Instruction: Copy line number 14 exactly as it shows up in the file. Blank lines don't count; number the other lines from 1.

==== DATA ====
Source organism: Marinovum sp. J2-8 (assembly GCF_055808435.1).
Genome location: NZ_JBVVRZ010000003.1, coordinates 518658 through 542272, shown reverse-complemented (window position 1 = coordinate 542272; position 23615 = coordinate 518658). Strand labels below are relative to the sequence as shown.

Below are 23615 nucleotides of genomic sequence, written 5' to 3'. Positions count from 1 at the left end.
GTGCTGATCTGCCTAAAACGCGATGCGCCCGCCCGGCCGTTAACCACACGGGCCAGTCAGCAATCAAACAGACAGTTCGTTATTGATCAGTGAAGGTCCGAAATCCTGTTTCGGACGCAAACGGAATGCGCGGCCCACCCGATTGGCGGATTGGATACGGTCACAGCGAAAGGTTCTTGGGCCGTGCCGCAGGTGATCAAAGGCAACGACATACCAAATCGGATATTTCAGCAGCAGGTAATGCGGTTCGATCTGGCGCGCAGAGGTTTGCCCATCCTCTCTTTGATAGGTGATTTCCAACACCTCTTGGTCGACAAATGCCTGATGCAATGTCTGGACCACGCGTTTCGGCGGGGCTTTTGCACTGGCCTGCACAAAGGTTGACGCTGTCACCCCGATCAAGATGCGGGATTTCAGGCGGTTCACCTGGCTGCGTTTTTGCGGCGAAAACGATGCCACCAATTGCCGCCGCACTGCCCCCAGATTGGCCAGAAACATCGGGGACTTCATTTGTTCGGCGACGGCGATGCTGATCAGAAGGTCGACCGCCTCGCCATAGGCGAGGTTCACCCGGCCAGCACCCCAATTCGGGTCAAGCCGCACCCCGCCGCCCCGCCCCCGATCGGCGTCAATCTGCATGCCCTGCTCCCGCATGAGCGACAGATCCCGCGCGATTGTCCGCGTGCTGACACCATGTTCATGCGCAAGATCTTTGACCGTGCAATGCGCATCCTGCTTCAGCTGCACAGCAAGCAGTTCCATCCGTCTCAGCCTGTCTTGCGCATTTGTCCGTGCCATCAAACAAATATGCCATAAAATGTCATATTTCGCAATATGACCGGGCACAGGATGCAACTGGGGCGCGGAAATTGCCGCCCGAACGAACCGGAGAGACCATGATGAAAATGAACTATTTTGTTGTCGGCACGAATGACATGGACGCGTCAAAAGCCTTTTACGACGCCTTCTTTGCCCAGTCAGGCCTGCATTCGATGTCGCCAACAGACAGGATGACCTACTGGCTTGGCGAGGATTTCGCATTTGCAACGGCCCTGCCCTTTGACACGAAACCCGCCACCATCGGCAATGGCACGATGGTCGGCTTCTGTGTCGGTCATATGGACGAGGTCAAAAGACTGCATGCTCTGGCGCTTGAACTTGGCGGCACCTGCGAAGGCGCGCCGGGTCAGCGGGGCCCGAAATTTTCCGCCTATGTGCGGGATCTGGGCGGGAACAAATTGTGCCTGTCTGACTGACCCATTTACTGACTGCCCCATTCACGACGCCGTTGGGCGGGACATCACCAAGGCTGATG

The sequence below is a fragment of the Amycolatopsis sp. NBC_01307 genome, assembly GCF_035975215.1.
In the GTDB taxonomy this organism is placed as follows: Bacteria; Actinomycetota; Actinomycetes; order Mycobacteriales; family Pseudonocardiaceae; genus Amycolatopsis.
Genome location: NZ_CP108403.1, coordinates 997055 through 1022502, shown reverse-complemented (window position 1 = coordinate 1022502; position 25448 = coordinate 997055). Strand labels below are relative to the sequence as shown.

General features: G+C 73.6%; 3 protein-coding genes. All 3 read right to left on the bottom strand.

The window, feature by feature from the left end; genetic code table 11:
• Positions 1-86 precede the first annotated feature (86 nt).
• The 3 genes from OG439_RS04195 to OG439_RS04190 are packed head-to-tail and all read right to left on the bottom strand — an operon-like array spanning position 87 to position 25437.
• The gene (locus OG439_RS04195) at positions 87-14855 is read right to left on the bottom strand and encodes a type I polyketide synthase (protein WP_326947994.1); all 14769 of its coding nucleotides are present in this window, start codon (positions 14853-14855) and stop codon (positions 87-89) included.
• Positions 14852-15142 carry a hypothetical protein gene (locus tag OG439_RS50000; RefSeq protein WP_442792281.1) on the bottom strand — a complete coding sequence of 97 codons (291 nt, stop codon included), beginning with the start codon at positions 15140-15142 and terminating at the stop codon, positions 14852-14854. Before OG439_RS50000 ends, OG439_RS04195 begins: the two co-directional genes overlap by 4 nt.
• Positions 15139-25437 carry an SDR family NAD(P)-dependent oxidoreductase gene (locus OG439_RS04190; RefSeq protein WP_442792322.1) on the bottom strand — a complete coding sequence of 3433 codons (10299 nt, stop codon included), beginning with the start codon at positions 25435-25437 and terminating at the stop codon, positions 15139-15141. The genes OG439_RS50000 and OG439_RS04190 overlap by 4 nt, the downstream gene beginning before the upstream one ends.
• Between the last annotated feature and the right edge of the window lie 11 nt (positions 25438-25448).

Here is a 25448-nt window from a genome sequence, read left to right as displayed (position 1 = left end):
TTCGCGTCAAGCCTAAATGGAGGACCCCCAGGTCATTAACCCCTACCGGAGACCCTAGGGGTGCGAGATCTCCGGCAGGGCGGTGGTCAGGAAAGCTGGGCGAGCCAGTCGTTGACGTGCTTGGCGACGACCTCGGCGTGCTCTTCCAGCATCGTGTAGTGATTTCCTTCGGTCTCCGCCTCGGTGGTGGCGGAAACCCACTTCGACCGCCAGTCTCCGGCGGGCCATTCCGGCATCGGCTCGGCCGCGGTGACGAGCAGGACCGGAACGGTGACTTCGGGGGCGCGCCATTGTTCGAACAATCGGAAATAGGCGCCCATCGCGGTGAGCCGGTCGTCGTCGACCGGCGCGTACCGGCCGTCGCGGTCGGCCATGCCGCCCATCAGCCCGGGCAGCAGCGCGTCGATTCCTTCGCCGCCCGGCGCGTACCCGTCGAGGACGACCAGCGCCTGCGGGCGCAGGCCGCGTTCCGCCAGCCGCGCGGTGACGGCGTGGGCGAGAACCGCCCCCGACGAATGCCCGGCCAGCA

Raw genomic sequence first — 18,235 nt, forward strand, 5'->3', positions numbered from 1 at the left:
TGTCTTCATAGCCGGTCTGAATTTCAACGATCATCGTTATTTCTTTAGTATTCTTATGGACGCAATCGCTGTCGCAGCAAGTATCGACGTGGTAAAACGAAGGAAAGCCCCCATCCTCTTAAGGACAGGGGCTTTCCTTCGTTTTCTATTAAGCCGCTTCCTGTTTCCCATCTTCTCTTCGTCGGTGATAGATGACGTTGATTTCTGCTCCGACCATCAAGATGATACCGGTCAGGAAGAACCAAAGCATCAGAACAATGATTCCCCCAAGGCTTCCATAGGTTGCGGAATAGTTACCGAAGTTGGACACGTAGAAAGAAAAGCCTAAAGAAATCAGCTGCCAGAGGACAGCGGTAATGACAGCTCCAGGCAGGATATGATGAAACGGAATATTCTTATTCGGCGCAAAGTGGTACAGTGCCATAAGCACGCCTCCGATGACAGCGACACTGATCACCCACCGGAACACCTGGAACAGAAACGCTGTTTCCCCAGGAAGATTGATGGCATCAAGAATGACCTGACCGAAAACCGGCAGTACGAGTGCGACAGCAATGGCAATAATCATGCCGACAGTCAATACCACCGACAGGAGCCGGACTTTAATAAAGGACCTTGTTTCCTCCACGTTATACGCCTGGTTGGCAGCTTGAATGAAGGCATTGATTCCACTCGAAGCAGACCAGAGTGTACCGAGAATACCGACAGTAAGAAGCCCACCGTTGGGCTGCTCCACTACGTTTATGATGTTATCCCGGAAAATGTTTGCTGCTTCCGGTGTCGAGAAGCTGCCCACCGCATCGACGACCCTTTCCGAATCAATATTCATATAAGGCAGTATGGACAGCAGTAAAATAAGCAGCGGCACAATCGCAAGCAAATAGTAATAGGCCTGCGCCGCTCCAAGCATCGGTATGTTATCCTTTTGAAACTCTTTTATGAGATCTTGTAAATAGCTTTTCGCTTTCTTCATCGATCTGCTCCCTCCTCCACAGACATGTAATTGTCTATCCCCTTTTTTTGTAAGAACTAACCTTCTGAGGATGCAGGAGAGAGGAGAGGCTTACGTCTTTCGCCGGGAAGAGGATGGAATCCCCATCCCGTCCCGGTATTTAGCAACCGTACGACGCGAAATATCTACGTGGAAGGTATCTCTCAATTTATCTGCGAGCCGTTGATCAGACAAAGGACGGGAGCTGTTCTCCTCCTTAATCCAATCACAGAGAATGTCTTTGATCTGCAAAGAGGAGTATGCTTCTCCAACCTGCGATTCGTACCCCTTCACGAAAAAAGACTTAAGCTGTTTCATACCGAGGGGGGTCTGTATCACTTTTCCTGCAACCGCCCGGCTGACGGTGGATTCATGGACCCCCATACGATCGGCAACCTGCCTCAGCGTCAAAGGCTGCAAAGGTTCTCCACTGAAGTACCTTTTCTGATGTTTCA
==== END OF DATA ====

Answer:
• Positions 15139-25437 carry an SDR family NAD(P)-dependent oxidoreductase gene (locus OG439_RS04190; RefSeq protein WP_442792322.1) on the bottom strand — a complete coding sequence of 3433 codons (10299 nt, stop codon included), beginning with the start codon at positions 25435-25437 and terminating at the stop codon, positions 15139-15141. The genes OG439_RS50000 and OG439_RS04190 overlap by 4 nt, the downstream gene beginning before the upstream one ends.